Biden Urged to Commute Sentences of Thousands of Home-Confined Felons
Credit: Newsmax, Scott D. Jones
More than two dozen House Democrats are asking President Biden to commute the sentences of thousands of inmates who were placed in home confinement due to the COVID-19 pandemic.
According to a report in The Hill, the prisoners were placed on home confinement as part of the CARES Act in an effort to combat the spread of COVID-19 in federal prison populations. The measure, passed in March 2020, gave the Bureau of Prisons authority to transfer select prisoners to home confinement.
The CARES Act measure specifically targeted inmates who had 10 percent of their sentence remaining (or six months left, whichever was shorter) and were already eligible for home confinement before the pandemic. But the measure also expanded the authority of the Bureau of Prisons to place more inmates on home confinement.
Twenty-five House Democrats, including Cori Bush of Missouri, Bonnie Watson Coleman of New Jersey, Pramila Jayapal of Washington, and Rep. David Trone of Maryland, in a letter sent Friday to the Biden administration, requested that in addition to commuting those sentences, the administration should establish a review board for pending clemency petitions.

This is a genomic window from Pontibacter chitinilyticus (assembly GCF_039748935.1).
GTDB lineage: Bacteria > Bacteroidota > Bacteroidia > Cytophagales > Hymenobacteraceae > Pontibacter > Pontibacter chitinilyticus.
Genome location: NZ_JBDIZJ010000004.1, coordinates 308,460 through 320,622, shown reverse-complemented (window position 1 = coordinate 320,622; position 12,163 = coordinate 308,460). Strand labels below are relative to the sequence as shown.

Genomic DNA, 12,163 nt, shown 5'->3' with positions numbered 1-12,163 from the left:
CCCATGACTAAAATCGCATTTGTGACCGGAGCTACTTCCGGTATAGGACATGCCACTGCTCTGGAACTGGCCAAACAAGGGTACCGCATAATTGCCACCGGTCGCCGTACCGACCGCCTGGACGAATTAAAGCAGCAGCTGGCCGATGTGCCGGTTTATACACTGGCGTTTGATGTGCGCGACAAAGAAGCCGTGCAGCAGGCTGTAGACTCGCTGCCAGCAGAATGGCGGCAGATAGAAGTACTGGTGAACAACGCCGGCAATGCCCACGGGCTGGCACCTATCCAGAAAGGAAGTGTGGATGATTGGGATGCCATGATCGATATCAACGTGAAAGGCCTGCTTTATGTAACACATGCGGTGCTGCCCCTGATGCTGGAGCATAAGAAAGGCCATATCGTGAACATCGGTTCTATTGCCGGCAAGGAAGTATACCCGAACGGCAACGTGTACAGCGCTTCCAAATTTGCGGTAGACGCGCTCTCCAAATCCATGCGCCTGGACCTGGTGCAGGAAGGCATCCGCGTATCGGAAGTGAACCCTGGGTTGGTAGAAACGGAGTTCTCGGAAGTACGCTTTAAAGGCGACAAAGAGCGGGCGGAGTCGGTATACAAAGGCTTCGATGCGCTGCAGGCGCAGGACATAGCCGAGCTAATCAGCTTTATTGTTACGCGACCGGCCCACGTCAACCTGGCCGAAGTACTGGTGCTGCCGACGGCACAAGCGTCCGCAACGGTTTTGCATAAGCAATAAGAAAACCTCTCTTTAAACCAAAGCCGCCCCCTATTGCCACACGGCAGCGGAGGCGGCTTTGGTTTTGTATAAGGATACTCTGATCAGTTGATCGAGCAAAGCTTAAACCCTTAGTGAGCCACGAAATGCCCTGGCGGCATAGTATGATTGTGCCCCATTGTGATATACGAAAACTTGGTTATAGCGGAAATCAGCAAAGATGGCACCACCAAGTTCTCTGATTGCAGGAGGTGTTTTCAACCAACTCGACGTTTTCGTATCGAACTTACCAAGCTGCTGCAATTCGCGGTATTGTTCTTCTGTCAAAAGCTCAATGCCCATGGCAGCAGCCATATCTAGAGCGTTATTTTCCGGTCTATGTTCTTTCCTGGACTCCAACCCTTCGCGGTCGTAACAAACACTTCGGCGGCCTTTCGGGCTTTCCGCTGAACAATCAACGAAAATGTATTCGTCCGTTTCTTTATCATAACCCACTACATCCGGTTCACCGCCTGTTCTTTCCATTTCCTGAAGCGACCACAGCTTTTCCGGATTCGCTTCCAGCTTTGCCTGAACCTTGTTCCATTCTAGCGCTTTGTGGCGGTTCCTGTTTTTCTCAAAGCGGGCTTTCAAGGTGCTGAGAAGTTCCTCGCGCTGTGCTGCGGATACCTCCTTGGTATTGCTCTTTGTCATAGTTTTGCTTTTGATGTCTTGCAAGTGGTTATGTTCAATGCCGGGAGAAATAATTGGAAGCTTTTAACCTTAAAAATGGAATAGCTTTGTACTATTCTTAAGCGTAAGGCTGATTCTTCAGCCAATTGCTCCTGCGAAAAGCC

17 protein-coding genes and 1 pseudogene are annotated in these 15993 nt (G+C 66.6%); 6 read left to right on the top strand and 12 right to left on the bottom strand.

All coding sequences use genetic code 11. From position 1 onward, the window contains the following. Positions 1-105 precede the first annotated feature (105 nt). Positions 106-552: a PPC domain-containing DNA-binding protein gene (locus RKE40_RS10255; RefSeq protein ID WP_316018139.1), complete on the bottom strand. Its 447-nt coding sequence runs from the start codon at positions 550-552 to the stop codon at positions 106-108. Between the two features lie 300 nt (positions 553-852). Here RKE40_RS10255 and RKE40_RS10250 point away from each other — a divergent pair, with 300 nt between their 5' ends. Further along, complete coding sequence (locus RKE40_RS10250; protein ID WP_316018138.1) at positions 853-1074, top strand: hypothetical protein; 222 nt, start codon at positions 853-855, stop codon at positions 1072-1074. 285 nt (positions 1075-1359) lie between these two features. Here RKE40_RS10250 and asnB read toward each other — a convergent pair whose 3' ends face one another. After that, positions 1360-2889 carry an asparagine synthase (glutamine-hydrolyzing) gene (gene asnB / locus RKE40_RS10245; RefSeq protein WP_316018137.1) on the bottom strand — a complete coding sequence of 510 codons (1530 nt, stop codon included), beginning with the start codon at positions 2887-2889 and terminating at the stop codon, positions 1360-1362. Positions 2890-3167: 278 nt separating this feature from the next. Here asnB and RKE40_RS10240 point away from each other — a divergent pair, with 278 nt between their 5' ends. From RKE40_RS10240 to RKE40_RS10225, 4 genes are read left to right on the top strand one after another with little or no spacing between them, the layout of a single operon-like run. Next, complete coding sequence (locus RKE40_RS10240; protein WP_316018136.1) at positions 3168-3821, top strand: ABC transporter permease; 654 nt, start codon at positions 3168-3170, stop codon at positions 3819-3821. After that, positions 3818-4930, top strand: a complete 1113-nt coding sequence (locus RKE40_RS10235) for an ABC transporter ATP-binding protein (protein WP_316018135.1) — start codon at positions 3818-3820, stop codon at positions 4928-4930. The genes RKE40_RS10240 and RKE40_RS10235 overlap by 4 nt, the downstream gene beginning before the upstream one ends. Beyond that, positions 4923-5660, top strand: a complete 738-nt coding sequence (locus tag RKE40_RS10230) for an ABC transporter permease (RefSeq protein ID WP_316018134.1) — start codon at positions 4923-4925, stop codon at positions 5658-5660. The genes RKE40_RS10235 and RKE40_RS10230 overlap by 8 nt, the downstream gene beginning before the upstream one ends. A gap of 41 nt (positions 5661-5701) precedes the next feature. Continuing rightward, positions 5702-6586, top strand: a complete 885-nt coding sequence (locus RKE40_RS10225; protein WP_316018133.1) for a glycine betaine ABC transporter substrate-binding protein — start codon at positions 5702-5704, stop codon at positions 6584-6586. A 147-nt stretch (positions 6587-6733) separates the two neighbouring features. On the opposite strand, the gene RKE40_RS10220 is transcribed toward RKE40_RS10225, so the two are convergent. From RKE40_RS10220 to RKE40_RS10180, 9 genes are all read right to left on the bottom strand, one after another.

“We urge you to use your authority as President to immediately commute the sentences of the 4,000 people who, under the Coronavirus Aid, Relief, and Economic Security (“CARES”) Act, are currently on home confinement and at risk of being sent back to federal prison, and further, to create an independent clemency board to review the more than 15,000 pending clemency petitions,” the lawmakers wrote in Friday’s letter.
According to the U.S, Bureau of Prisons, 7,623 people are currently on home confinement. Since March 2020, nearly 32,000 incarcerated people have been put on home confinement under the agency’s new authority, with many finishing their sentences during that period.
The Hill reports the administration has reportedly begun to ask those in the home confinement program for nonviolent drug offenses and who have less than four years left on their sentence to submit commutation applications. However, Friday’s letter noted that if the pandemic-era program were to end, thousands of people would be returned to prison.